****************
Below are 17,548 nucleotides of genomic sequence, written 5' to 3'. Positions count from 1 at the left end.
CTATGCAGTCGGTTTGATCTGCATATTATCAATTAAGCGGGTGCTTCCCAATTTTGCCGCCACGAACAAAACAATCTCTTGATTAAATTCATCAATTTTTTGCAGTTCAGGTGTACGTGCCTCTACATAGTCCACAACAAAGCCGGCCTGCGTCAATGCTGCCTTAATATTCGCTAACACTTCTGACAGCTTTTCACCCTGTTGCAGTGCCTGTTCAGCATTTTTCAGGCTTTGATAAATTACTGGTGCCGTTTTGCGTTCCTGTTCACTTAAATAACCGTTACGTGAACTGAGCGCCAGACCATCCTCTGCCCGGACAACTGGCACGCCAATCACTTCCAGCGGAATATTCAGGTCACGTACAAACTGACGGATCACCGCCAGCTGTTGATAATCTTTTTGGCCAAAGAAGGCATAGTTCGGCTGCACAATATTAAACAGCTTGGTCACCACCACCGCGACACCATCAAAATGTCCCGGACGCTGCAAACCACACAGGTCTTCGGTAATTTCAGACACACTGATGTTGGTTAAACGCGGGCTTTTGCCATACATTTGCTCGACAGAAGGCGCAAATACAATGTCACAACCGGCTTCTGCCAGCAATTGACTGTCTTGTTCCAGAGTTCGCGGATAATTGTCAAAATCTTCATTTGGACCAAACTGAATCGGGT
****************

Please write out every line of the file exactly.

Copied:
Below are 17,548 nucleotides of genomic sequence, written 5' to 3'. Positions count from 1 at the left end.
CTATGCAGTCGGTTTGATCTGCATATTATCAATTAAGCGGGTGCTTCCCAATTTTGCCGCCACGAACAAAACAATCTCTTGATTAAATTCATCAATTTTTTGCAGTTCAGGTGTACGTGCCTCTACATAGTCCACAACAAAGCCGGCCTGCGTCAATGCTGCCTTAATATTCGCTAACACTTCTGACAGCTTTTCACCCTGTTGCAGTGCCTGTTCAGCATTTTTCAGGCTTTGATAAATTACTGGTGCCGTTTTGCGTTCCTGTTCACTTAAATAACCGTTACGTGAACTGAGCGCCAGACCATCCTCTGCCCGGACAACTGGCACGCCAATCACTTCCAGCGGAATATTCAGGTCACGTACAAACTGACGGATCACCGCCAGCTGTTGATAATCTTTTTGGCCAAAGAAGGCATAGTTCGGCTGCACAATATTAAACAGCTTGGTCACCACCACCGCGACACCATCAAAATGTCCCGGACGCTGCAAACCACACAGGTCTTCGGTAATTTCAGACACACTGATGTTGGTTAAACGCGGGCTTTTGCCATACATTTGCTCGACAGAAGGCGCAAATACAATGTCACAACCGGCTTCTGCCAGCAATTGACTGTCTTGTTCCAGAGTTCGCGGATAATTGTCAAAATCTTCATTTGGACCAAACTGAATCGGGT